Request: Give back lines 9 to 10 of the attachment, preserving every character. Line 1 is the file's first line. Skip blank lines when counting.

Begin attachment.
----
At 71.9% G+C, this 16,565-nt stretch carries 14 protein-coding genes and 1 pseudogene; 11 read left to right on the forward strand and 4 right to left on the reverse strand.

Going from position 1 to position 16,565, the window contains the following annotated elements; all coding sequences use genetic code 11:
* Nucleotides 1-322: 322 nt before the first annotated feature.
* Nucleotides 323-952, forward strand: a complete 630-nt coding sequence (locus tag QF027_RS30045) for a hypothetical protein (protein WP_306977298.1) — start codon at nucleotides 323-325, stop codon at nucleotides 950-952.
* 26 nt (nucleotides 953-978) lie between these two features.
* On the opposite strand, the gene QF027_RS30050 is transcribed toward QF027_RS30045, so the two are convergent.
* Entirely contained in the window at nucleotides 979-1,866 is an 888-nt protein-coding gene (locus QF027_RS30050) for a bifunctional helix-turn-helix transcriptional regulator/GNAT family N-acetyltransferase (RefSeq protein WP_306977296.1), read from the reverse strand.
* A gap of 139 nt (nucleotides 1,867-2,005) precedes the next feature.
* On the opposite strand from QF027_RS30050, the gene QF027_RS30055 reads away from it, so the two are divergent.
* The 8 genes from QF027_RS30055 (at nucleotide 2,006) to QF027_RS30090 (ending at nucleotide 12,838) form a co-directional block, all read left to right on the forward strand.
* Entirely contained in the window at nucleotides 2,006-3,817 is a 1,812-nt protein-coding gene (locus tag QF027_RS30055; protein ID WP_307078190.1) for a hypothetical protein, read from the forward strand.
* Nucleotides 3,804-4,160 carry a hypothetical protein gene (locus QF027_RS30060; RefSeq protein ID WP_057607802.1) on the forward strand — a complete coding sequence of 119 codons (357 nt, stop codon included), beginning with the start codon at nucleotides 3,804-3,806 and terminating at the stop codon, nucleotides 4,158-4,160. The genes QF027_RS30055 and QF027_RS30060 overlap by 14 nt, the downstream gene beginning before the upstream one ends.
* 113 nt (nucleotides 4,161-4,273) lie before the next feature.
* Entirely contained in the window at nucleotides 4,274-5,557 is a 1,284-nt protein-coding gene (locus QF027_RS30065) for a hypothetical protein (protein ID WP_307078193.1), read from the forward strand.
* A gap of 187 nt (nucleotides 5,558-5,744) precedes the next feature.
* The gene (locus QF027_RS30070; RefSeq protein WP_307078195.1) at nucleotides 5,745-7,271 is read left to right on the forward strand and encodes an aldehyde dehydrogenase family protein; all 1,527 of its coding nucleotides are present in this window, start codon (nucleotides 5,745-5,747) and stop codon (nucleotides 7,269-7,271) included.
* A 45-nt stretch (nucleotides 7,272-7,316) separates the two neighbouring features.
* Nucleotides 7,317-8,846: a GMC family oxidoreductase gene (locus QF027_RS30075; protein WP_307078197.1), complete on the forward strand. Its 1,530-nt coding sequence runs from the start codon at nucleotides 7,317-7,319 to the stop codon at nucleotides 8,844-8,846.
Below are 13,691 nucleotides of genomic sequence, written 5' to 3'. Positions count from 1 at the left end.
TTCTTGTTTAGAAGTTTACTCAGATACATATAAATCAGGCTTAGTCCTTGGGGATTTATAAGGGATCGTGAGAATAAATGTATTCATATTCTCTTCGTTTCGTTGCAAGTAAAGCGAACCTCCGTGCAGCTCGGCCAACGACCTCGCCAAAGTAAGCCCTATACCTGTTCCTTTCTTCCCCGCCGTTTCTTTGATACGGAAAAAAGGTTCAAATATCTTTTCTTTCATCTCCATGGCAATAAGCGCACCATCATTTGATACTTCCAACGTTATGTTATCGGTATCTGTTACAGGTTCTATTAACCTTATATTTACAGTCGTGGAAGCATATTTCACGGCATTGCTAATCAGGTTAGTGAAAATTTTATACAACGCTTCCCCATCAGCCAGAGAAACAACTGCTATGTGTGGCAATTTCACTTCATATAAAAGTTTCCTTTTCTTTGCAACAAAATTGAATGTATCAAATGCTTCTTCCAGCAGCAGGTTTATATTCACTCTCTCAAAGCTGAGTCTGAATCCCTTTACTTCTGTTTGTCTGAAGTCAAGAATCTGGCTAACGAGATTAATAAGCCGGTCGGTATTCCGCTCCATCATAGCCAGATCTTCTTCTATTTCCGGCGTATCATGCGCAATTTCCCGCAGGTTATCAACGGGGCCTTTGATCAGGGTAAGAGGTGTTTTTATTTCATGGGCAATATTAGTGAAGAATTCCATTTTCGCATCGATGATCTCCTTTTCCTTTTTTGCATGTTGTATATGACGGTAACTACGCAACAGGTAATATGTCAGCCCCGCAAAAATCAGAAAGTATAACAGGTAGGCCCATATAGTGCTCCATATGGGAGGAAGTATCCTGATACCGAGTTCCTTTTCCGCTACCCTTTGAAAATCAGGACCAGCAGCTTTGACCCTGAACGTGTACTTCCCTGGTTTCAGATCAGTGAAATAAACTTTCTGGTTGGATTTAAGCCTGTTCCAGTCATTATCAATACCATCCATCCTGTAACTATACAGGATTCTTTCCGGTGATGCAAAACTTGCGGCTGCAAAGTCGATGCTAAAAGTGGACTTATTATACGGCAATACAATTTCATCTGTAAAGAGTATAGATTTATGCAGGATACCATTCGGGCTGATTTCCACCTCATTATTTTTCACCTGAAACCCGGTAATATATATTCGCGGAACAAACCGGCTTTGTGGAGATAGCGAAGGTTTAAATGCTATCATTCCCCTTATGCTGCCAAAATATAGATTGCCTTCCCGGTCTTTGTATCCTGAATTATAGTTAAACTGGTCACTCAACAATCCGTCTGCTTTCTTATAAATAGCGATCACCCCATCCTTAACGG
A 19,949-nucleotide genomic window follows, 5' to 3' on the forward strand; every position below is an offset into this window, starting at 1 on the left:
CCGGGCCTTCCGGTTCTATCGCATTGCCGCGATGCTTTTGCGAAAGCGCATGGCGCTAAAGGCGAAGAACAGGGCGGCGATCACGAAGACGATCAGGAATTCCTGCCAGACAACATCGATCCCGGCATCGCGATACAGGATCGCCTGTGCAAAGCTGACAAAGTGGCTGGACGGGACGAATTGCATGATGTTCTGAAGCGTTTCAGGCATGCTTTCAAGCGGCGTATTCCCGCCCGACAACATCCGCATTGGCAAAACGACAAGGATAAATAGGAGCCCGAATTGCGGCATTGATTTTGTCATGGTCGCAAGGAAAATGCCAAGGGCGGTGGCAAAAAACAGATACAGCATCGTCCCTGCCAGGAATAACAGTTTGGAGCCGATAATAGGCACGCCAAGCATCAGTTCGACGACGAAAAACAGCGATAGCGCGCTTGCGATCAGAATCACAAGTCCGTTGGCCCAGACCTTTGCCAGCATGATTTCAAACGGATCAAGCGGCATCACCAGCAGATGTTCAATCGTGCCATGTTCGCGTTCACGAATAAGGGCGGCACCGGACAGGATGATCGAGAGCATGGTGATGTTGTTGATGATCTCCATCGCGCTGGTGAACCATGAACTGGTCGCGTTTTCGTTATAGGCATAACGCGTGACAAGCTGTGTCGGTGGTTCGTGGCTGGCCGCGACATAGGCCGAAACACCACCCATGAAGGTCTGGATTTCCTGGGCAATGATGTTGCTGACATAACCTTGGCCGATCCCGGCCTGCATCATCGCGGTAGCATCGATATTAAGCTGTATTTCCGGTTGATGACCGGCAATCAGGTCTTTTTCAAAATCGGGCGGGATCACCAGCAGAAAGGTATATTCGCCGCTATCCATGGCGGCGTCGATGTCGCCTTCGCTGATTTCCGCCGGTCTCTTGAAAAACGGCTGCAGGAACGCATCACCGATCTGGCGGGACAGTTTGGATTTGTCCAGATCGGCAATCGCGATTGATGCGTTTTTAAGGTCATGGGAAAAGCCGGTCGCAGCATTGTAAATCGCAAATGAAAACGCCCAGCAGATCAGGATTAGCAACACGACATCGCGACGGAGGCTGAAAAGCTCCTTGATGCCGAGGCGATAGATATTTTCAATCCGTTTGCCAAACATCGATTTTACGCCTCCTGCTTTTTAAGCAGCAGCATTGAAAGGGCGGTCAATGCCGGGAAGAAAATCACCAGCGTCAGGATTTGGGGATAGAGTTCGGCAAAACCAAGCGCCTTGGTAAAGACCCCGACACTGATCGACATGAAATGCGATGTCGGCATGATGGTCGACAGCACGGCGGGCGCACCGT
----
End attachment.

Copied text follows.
* On the opposite strand from QF027_RS30050, the gene QF027_RS30055 reads away from it, so the two are divergent.
* The 8 genes from QF027_RS30055 (at nucleotide 2,006) to QF027_RS30090 (ending at nucleotide 12,838) form a co-directional block, all read left to right on the forward strand.